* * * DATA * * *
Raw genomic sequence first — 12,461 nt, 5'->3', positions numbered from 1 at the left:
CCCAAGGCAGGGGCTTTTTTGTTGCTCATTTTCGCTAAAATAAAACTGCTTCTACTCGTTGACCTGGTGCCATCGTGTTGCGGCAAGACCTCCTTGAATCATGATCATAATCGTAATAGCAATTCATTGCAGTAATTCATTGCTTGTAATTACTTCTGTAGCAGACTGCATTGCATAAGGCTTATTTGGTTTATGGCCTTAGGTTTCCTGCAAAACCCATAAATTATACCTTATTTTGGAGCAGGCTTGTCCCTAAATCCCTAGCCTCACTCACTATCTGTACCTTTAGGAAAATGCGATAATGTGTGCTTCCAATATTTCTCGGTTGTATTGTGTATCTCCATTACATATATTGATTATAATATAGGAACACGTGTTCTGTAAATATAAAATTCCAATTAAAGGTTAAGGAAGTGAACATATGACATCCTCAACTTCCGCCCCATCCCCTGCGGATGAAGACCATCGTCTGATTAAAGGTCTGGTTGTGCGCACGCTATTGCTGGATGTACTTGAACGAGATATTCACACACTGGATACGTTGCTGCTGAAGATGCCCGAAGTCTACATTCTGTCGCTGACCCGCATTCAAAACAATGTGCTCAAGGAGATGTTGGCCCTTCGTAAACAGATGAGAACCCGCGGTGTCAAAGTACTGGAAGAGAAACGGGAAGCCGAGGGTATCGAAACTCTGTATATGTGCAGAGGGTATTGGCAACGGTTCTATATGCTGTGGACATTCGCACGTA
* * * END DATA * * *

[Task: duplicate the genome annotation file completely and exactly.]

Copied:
Raw genomic sequence first — 12,461 nt, 5'->3', positions numbered from 1 at the left:
CCCAAGGCAGGGGCTTTTTTGTTGCTCATTTTCGCTAAAATAAAACTGCTTCTACTCGTTGACCTGGTGCCATCGTGTTGCGGCAAGACCTCCTTGAATCATGATCATAATCGTAATAGCAATTCATTGCAGTAATTCATTGCTTGTAATTACTTCTGTAGCAGACTGCATTGCATAAGGCTTATTTGGTTTATGGCCTTAGGTTTCCTGCAAAACCCATAAATTATACCTTATTTTGGAGCAGGCTTGTCCCTAAATCCCTAGCCTCACTCACTATCTGTACCTTTAGGAAAATGCGATAATGTGTGCTTCCAATATTTCTCGGTTGTATTGTGTATCTCCATTACATATATTGATTATAATATAGGAACACGTGTTCTGTAAATATAAAATTCCAATTAAAGGTTAAGGAAGTGAACATATGACATCCTCAACTTCCGCCCCATCCCCTGCGGATGAAGACCATCGTCTGATTAAAGGTCTGGTTGTGCGCACGCTATTGCTGGATGTACTTGAACGAGATATTCACACACTGGATACGTTGCTGCTGAAGATGCCCGAAGTCTACATTCTGTCGCTGACCCGCATTCAAAACAATGTGCTCAAGGAGATGTTGGCCCTTCGTAAACAGATGAGAACCCGCGGTGTCAAAGTACTGGAAGAGAAACGGGAAGCCGAGGGTATCGAAACTCTGTATATGTGCAGAGGGTATTGGCAACGGTTCTATATGCTGTGGACATTCGCACGTA